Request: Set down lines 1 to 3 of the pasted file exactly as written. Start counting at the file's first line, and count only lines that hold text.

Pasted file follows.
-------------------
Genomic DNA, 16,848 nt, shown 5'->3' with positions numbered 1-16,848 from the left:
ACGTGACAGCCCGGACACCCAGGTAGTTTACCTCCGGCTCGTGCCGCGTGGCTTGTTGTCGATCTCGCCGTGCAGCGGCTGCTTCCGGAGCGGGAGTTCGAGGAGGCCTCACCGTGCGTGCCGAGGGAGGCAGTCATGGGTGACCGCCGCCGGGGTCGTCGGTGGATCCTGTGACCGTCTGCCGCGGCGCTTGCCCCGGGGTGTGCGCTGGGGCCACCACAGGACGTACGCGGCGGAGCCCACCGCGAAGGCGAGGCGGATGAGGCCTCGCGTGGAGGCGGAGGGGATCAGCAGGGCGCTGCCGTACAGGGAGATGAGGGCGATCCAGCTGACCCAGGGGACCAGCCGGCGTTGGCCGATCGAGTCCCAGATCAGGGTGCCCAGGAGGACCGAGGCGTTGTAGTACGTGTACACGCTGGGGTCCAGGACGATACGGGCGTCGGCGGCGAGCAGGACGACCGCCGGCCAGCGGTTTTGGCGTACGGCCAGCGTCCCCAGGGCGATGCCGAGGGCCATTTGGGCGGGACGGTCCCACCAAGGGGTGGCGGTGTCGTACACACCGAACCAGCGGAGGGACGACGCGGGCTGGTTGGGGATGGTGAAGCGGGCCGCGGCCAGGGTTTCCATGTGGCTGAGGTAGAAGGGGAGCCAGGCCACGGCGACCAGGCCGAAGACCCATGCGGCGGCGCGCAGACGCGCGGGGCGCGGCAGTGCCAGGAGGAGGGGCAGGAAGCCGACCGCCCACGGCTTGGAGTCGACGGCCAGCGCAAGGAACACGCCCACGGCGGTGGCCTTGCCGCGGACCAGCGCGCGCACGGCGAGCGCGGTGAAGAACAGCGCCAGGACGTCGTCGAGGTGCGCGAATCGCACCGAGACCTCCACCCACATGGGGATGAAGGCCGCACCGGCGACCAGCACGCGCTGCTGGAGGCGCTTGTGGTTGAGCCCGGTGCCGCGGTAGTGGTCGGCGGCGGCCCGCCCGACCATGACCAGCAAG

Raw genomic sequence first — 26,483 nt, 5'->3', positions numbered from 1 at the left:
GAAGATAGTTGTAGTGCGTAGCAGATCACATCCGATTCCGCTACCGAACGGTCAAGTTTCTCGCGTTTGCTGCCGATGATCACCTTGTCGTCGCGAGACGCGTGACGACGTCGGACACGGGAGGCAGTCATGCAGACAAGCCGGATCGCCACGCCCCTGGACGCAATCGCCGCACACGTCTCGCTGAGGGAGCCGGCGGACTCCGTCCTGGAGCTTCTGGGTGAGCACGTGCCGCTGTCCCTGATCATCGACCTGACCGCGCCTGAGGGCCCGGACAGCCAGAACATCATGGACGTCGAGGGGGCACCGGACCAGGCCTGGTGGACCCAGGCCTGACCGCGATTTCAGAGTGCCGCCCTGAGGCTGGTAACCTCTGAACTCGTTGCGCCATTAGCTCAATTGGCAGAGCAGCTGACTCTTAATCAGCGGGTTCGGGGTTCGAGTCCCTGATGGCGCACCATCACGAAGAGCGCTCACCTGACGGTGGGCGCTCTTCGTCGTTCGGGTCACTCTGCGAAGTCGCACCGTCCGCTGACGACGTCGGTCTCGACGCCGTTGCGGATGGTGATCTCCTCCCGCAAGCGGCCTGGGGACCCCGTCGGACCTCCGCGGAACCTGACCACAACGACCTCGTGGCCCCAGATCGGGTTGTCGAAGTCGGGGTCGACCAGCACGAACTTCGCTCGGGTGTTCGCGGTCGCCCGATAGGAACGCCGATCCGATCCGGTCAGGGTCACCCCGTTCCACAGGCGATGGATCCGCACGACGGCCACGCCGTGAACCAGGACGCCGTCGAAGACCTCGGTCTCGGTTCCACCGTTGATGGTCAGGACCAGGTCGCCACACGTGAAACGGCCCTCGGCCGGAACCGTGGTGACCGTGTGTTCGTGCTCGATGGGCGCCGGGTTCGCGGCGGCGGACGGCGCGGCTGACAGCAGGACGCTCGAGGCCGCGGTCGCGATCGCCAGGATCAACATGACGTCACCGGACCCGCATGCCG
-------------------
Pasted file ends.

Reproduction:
Genomic DNA, 16,848 nt, shown 5'->3' with positions numbered 1-16,848 from the left:
ACGTGACAGCCCGGACACCCAGGTAGTTTACCTCCGGCTCGTGCCGCGTGGCTTGTTGTCGATCTCGCCGTGCAGCGGCTGCTTCCGGAGCGGGAGTTCGAGGAGGCCTCACCGTGCGTGCCGAGGGAGGCAGTCATGGGTGACCGCCGCCGGGGTCGTCGGTGGATCCTGTGACCGTCTGCCGCGGCGCTTGCCCCGGGGTGTGCGCTGGGGCCACCACAGGACGTACGCGGCGGAGCCCACCGCGAAGGCGAGGCGGATGAGGCCTCGCGTGGAGGCGGAGGGGATCAGCAGGGCGCTGCCGTACAGGGAGATGAGGGCGATCCAGCTGACCCAGGGGACCAGCCGGCGTTGGCCGATCGAGTCCCAGATCAGGGTGCCCAGGAGGACCGAGGCGTTGTAGTACGTGTACACGCTGGGGTCCAGGACGATACGGGCGTCGGCGGCGAGCAGGACGACCGCCGGCCAGCGGTTTTGGCGTACGGCCAGCGTCCCCAGGGCGATGCCGAGGGCCATTTGGGCGGGACGGTCCCACCAAGGGGTGGCGGTGTCGTACACACCGAACCAGCGGAGGGACGACGCGGGCTGGTTGGGGATGGTGAAGCGGGCCGCGGCCAGGGTTTCCATGTGGCTGAGGTAGAAGGGGAGCCAGGCCACGGCGACCAGGCCGAAGACCCATGCGGCGGCGCGCAGACGCGCGGGGCGCGGCAGTGCCAGGAGGAGGGGCAGGAAGCCGACCGCCCACGGCTTGGAGTCGACGGCCAGCGCAAGGAACACGCCCACGGCGGTGGCCTTGCCGCGGACCAGCGCGCGCACGGCGAGCGCGGTGAAGAACAGCGCCAGGACGTCGTCGAGGTGCGCGAATCGCACCGAGACCTCCACCCACATGGGGATGAAGGCCGCACCGGCGACCAGCACGCGCTGCTGGAGGCGCTTGTGGTTGAGCCCGGTGCCGCGGTAGTGGTCGGCGGCGGCCCGCCCGACCATGACCAGCAAG

Raw genomic sequence first — 26,483 nt, 5'->3', positions numbered from 1 at the left: